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Section 232 Steel and Aluminum Tariff Exemptions – What You Need to Know

Section 232 tariffs on steel and aluminum come into effect this week. Here are the basic facts.

What tariffs are being imposed?

A 25% tariff on steel and a 10% tariff on aluminum imports.

When do they take effect?

Customs and Border Protection will begin collecting the tariffs on March 23, 2018.

What products are covered?

All steel products under HTS Codes 7206.10 through 7216.50, 7216.99-7301.10, 7302.10, 7302.40-7306.90.

Unwrought aluminum under HTS Code 7601, wrought aluminum under 7604-7609, and castings and forgings under 7616.99.51.

Will there be exemptions for imports from certain countries?

Right now Canada and Mexico are exempt temporarily while NAFTA negotiations are underway.

The President has also brought up or hinted at potential exemptions for numerous allies, including Australia, Japan, the E.U., the U.K., and Korea. But it remains to be seen how specific country exemptions to the tariffs will be implemented.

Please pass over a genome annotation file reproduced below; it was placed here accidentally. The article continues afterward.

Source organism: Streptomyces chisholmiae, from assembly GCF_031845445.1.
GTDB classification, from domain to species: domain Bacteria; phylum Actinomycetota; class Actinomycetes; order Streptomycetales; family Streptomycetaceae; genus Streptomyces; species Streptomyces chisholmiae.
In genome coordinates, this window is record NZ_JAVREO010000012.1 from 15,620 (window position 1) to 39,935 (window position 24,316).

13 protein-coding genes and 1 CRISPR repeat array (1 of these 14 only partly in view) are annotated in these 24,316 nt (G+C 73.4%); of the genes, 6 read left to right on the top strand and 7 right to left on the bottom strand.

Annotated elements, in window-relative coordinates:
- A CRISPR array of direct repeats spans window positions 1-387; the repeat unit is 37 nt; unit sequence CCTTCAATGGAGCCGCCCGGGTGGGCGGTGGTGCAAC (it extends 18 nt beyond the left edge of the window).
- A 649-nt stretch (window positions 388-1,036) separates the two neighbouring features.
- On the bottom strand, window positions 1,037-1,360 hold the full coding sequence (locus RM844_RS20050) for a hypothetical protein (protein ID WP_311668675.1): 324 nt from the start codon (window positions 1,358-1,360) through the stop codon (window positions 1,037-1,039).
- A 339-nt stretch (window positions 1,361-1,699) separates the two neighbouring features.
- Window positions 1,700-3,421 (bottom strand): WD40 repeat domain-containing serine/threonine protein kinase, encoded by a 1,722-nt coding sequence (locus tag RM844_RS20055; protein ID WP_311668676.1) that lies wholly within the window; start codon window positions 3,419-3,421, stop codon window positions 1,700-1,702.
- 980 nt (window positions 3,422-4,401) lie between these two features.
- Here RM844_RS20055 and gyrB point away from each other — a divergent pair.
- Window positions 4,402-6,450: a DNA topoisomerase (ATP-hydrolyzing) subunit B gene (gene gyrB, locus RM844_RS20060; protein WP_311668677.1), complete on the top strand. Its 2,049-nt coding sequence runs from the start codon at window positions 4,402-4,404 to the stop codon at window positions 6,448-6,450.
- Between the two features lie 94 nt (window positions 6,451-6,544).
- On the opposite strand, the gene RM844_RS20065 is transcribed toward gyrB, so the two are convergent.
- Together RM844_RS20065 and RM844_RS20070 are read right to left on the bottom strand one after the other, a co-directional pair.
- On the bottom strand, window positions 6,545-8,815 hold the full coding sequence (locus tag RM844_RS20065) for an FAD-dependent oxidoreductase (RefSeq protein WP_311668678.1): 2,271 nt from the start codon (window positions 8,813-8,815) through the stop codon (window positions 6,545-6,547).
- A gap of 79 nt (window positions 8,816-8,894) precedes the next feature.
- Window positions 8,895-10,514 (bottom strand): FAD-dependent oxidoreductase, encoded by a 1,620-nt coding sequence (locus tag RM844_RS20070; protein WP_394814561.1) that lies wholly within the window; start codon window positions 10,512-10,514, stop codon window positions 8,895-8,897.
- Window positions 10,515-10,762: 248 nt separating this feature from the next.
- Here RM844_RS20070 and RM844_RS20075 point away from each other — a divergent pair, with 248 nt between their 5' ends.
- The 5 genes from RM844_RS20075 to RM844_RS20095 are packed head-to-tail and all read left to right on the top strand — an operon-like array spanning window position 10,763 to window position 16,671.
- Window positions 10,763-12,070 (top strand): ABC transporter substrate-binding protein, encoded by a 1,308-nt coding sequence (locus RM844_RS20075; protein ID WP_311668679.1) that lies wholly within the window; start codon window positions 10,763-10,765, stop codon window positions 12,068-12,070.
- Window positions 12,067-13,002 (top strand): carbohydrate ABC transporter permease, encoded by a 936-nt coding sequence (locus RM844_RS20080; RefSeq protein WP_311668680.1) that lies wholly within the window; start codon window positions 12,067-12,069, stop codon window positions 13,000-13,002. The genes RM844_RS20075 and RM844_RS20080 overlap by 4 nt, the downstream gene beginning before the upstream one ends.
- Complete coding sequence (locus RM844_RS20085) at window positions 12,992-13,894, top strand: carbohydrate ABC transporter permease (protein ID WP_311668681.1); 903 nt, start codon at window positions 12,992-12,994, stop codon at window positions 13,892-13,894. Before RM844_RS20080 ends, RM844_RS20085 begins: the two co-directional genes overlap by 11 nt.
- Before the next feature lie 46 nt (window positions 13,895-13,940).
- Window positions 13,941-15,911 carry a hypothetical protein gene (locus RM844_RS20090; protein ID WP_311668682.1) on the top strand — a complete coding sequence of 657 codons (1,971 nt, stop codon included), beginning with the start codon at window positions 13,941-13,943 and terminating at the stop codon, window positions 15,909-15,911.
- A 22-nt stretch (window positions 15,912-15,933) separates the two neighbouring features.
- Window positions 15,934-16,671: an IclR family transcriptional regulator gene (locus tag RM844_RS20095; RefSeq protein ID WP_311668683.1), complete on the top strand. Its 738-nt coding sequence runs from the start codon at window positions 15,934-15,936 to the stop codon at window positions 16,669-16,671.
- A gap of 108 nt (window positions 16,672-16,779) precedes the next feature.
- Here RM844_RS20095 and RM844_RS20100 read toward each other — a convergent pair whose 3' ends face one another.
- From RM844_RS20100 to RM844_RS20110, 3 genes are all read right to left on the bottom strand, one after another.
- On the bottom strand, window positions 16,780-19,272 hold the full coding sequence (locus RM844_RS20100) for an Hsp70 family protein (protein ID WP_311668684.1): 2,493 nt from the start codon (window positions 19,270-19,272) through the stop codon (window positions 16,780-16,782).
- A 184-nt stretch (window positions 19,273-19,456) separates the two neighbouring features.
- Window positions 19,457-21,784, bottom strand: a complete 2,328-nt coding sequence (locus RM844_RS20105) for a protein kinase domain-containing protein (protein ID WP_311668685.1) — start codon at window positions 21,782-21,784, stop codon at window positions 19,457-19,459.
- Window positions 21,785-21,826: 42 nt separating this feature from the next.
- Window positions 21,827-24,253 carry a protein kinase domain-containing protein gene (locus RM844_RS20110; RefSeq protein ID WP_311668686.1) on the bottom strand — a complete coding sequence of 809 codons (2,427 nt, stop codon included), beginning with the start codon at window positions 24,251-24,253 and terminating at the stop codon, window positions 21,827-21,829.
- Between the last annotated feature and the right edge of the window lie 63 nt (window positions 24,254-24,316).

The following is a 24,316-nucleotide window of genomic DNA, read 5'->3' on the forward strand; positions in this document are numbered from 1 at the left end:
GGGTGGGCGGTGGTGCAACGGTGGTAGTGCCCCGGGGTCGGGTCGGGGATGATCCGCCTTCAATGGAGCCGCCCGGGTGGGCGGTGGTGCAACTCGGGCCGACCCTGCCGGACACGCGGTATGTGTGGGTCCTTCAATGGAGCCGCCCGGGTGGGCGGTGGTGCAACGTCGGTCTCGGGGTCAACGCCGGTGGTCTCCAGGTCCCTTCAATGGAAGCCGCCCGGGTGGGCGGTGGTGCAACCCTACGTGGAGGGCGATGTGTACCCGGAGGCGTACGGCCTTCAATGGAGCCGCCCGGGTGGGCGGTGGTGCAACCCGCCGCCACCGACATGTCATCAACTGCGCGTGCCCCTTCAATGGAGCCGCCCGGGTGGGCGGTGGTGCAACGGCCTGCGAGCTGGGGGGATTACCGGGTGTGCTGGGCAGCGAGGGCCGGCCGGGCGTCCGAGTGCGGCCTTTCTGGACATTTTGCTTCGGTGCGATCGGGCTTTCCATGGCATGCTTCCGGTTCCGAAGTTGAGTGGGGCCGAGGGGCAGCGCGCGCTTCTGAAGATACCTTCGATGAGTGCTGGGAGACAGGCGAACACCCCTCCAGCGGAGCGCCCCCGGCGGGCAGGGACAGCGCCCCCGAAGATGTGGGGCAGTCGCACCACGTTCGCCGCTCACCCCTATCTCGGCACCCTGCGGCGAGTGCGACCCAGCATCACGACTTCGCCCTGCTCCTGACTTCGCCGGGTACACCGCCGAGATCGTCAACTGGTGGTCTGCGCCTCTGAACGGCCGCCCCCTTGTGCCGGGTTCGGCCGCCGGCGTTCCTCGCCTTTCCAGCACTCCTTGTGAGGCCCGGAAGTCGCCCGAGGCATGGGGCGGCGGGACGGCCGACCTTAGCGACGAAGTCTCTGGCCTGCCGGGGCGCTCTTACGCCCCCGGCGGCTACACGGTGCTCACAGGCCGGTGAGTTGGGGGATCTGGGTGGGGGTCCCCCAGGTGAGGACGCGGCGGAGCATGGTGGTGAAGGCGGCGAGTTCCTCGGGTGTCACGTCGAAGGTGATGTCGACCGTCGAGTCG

Will there be exclusions for imports of specific products?


Where can I apply for or object to an exclusion request?

The Department of Commerce’s Bureau of Industry and Security has made available the forms for exclusion requests and objections to exclusion requests on its website, located here and here.

Will my filing be public?


How long will it take to find out if my product is exempt?

Exclusion requests will be publicly posted for a 30-day comment period and processing time is supposed to take no more than 90-days.

How will a decision be made about the exemptions?

The Department of Commerce will grant specific product exclusions if it determines the steel and aluminum articles you are seeking to import are not produced in the United States in a sufficient and reasonable quantity or of a satisfactory quality. It will also take into account the national security factors outlined in Section 232.

What does it cost to file?

There is no cost to file.

Do I have to pay the duties up front even if I apply for an exclusion?

Likely.  Nothing has changed the existing requirement that all imports are subject to the duties unless exempt.

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